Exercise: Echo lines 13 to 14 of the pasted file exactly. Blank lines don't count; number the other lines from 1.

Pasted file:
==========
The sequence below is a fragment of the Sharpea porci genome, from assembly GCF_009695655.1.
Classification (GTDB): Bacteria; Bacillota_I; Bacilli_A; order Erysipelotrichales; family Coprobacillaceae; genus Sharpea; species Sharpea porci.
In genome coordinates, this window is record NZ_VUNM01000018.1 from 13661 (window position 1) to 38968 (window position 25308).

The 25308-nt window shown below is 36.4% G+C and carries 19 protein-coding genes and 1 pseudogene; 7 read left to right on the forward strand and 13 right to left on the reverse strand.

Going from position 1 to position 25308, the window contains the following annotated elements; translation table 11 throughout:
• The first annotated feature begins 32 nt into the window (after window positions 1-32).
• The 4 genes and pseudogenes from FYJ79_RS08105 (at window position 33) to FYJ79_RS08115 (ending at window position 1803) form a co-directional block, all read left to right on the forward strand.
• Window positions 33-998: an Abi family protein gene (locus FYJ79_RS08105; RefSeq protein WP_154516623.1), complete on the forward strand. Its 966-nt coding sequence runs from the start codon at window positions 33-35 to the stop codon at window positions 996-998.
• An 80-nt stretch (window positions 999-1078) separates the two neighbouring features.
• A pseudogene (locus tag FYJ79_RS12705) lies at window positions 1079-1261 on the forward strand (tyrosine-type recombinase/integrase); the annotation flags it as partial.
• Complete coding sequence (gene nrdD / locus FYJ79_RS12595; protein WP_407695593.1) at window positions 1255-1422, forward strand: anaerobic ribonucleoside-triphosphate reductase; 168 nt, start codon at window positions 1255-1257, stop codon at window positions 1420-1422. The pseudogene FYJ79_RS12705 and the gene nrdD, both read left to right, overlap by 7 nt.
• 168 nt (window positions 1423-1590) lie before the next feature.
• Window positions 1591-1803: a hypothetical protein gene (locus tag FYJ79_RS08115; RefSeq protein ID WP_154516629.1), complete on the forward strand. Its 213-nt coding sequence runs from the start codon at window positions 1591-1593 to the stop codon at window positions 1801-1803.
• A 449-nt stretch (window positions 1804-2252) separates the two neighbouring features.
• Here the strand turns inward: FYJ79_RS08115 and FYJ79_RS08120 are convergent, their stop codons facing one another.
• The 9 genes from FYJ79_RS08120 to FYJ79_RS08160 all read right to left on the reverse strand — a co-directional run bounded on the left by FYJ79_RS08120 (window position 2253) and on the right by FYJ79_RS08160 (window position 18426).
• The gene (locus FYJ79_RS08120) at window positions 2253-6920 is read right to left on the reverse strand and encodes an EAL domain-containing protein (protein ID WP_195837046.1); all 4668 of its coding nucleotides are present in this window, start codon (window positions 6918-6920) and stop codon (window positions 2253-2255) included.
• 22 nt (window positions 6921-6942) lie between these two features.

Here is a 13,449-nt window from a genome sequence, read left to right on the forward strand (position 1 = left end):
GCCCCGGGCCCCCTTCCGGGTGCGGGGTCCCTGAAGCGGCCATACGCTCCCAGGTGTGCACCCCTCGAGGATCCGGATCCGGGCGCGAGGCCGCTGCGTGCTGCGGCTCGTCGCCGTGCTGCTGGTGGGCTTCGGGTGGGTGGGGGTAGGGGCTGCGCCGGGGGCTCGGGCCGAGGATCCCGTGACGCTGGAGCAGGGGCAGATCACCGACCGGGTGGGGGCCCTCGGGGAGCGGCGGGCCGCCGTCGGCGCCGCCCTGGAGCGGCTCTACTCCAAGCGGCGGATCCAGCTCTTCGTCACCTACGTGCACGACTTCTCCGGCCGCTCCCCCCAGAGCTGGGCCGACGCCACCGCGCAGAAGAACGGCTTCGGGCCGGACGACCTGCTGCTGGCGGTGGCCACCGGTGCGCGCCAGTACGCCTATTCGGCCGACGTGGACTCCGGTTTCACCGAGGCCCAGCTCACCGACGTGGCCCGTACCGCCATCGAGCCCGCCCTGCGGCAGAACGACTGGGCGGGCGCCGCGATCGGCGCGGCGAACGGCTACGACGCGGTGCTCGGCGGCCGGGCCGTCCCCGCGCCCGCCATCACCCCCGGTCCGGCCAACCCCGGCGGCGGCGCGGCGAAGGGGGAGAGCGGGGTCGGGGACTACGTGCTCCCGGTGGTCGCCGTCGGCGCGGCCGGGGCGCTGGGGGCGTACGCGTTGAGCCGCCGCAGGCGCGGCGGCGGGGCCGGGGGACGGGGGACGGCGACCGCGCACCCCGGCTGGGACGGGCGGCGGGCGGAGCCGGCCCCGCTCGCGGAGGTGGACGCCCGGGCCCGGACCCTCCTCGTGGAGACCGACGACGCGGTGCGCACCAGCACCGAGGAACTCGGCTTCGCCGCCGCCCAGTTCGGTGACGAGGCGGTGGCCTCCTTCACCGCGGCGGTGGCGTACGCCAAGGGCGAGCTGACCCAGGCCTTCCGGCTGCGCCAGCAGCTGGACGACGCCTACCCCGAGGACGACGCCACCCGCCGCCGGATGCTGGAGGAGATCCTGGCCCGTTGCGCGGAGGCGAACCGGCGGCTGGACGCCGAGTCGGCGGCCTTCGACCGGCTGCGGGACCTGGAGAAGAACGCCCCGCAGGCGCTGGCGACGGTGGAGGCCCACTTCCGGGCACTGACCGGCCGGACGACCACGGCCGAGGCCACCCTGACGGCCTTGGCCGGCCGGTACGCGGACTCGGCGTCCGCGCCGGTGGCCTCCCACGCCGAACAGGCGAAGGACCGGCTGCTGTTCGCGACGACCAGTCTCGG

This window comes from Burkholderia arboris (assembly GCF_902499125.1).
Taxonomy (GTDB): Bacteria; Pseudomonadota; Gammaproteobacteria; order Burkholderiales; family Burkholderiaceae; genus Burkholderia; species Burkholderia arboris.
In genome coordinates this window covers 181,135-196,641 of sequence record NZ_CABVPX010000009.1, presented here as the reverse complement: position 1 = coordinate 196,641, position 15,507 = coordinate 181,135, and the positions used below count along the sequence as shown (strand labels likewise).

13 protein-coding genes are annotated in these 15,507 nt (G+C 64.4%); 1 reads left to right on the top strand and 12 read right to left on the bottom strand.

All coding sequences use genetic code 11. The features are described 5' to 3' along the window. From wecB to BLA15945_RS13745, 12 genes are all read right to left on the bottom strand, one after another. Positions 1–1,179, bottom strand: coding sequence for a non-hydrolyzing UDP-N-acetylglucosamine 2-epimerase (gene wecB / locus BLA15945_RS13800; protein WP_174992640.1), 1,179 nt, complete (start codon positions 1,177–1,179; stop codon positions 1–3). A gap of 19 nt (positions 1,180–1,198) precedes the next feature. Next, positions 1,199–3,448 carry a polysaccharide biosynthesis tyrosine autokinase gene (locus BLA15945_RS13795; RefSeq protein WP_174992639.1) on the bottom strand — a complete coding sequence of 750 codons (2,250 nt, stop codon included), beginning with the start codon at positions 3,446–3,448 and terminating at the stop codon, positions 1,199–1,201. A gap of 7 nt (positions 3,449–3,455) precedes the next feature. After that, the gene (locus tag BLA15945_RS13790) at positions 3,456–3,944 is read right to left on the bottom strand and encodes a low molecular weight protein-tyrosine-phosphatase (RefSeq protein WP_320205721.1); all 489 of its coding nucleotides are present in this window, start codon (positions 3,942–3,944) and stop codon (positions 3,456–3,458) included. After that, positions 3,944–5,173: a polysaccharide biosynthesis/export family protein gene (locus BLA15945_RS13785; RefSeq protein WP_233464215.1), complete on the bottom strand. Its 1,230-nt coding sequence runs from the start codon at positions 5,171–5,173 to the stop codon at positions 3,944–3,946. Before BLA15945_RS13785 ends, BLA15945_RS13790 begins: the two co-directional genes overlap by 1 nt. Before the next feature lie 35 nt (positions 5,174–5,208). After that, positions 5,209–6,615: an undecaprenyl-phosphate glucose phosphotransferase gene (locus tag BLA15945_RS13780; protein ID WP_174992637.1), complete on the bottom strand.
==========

• Window positions 1591-1803: a hypothetical protein gene (locus tag FYJ79_RS08115; RefSeq protein ID WP_154516629.1), complete on the forward strand. Its 213-nt coding sequence runs from the start codon at window positions 1591-1593 to the stop codon at window positions 1801-1803.
• A 449-nt stretch (window positions 1804-2252) separates the two neighbouring features.